August Jobs Report: Movement on the Sidelines?
Connecticut added 2,900 jobs in August, marking an eighth straight month of growth as the state continues its pandemic recovery.
The Connecticut Department of Labor also revised July’s initially reported 6,500 gains, adding another 2,200 jobs to that month’s gains.
The latest jobs report featured signs that job seekers may be returning to the market, with the unemployment rate rising fourth-tenths of a point to 4.1% as the state’s labor force grew by 5,700.
“Normally we would not see an increase in the unemployment rate as a positive,” said CBIA president and CEO Chris DiPentima.
“However, those entering or reentering the labor force often start out on unemployment.”
While the worker shortage is a national issue, Connecticut is feeling the impact more acutely than other states.
Connecticut’s labor force has declined by 45,100 people or 2.3% since February 2020—41% of the region’s losses. The U.S. labor force has recovered all pandemic losses and is now in growth mode.
“The worker shortage is a crisis and remains the biggest threat to the state’s economic recovery,” DiPentima said.
“There are a number of factors driving this shortage, including some issues that predate the pandemic, such as the state’s high cost of living and high cost of doing business.”
As of July, there were 113,000 job openings in the state. Even if every unemployed person found work, 35,200 positions (31%) would remain unfilled.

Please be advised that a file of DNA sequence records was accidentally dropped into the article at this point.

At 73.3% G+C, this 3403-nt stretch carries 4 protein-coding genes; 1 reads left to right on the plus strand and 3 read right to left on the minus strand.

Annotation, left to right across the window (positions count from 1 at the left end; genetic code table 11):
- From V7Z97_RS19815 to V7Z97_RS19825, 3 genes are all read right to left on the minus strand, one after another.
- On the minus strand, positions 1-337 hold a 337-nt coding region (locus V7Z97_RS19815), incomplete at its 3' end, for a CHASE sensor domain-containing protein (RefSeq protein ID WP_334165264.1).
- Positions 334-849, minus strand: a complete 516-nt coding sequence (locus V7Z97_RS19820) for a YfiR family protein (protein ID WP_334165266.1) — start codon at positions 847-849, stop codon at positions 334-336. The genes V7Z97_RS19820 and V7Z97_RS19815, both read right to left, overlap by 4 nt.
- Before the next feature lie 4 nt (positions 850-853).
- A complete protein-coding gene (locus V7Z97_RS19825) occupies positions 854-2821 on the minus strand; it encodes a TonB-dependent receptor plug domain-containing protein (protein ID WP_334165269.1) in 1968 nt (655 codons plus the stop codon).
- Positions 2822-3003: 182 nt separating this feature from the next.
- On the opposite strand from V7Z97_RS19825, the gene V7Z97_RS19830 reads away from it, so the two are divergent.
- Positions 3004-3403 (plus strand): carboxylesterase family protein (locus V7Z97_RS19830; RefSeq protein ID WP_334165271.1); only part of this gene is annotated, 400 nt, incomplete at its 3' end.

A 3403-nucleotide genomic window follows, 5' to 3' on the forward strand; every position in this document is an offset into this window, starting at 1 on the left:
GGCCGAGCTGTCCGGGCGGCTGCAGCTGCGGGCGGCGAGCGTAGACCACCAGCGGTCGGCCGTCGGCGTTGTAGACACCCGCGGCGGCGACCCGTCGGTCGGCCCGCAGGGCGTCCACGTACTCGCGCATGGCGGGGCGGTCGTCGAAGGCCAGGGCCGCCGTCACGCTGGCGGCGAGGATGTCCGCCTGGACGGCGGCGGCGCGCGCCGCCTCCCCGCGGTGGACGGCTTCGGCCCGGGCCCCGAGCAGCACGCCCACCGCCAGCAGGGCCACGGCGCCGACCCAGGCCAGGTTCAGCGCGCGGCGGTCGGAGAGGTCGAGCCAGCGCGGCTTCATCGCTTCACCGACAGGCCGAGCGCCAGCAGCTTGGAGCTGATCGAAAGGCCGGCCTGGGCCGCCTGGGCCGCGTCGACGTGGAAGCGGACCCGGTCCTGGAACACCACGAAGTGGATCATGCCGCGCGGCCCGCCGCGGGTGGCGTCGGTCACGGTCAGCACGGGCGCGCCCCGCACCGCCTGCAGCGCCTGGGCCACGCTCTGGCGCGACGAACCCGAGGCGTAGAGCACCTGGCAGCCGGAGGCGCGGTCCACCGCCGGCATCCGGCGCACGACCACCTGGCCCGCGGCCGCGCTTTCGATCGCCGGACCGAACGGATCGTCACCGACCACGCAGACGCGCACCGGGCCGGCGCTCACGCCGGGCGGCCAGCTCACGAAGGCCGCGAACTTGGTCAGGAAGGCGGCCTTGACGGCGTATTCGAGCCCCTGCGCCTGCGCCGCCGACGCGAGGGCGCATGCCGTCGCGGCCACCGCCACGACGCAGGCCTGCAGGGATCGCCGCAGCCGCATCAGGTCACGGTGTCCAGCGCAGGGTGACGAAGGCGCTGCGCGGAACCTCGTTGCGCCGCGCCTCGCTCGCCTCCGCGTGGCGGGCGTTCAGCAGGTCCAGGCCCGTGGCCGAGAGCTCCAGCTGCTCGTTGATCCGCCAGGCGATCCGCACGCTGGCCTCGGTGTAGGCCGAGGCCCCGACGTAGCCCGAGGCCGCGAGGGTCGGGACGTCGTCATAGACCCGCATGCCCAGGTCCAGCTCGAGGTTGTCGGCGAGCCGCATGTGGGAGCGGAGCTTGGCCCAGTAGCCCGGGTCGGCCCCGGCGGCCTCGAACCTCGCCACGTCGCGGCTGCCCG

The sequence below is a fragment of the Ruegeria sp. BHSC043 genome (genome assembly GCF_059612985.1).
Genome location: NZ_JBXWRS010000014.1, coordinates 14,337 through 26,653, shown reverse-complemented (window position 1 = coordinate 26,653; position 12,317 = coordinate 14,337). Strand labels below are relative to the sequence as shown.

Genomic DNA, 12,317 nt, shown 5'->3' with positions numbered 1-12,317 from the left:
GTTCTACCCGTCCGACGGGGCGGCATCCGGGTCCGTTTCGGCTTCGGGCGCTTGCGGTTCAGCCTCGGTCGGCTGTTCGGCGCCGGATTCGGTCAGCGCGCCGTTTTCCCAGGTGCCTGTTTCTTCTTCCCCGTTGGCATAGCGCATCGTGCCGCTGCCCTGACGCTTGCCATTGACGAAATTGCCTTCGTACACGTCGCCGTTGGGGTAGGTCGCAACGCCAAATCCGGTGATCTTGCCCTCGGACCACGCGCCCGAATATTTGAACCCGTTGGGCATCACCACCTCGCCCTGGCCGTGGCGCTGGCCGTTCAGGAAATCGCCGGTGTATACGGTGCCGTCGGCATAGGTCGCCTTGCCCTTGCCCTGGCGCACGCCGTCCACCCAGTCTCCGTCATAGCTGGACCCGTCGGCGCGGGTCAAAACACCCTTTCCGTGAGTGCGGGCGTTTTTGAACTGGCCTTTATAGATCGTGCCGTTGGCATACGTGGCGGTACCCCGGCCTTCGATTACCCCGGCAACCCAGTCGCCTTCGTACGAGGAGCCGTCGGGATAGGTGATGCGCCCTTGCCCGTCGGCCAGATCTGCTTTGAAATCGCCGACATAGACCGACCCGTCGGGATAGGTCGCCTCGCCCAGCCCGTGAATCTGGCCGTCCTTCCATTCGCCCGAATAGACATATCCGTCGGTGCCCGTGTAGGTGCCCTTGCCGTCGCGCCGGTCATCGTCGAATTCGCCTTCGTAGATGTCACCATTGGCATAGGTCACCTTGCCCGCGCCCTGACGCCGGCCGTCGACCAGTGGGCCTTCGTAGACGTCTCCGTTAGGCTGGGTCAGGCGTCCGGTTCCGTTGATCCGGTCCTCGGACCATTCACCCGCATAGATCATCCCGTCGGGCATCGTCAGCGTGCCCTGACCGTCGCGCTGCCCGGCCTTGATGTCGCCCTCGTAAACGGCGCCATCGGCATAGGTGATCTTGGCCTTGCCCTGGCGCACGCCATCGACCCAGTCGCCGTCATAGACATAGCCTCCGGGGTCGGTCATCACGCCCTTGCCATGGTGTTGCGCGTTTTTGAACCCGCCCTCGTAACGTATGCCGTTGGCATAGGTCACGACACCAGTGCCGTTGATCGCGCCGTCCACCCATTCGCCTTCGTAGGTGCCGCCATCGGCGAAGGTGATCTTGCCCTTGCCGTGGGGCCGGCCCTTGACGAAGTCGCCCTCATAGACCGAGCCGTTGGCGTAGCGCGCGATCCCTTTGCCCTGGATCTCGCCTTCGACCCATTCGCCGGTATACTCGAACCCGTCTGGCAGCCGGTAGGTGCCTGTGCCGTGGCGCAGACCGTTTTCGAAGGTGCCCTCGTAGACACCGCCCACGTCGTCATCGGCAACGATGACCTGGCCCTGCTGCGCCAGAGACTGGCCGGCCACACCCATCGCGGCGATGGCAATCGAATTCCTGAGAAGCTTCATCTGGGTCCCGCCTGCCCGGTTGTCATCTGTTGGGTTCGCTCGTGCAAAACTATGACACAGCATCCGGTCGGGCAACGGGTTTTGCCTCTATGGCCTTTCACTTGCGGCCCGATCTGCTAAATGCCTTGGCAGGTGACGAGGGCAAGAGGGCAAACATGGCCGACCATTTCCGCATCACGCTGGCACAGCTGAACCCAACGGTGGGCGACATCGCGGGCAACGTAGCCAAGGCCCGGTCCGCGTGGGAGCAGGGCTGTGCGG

“The worker shortage is why CBIA is asking candidates for elected office to support our just-released Transform Connecticut policy recommendations, designed to open doors to opportunity for all residents,” DiPentima said.
“We must tackle the high costs of living and running a business, implement pathways to rewarding careers, and leverage the state’s many strengths to make our economy more vibrant, robust, and equitable.”
Connecticut has now recovered 88% of the 289,400 jobs lost to pandemic-related restrictions and shutdowns in March and April of 2020, with the U.S. recovery rate at 101%.
Maine leads the New England states with a 96% recovery rate, followed by Rhode Island (92%), New Hampshire (91%), Massachusetts (91%), Connecticut, and Vermont (80%).
Massachusetts leads the region in year-to-date job growth at 2.4%, with the national average at 2.3%.
Rhode Island’s year-to-date job growth is 2.2%, followed by Connecticut (1.7%), Vermont (1.5%), Maine (1.4%), and New Hampshire (0.9%).
Industry Sectors, Labor Markets
Seven of Connecticut’s major industry sectors posted employment gains in August, led by professional and business services with 1,600 new positions (0.7%).
Education and health services sector gained 1,000 jobs (0.3%), followed by manufacturing (900; 0.6%), construction and mining (700; 1.1%), information (600; 2%), trade, transportation, and utilities (400; 0.1%), and other services (200; 0.3%).
The financial activities sector remained unchanged.
The government sector—which includes casino employment—lost 2,200 jobs (-1%) and leisure and hospitality declined 0.2% (-300).
All six major labor markets posted gains, led by Bridgeport-Stamford-Norwalk with 4,600 new jobs (1.2%).
Norwich-New London-Westerly (0.7%) and Hartford-West Hartford-East Hartford (0.2%) both added 900 positions, followed by Waterbury (400; 0.6%), Danbury (400; 0.5%), and New Haven (200; 0.1%).
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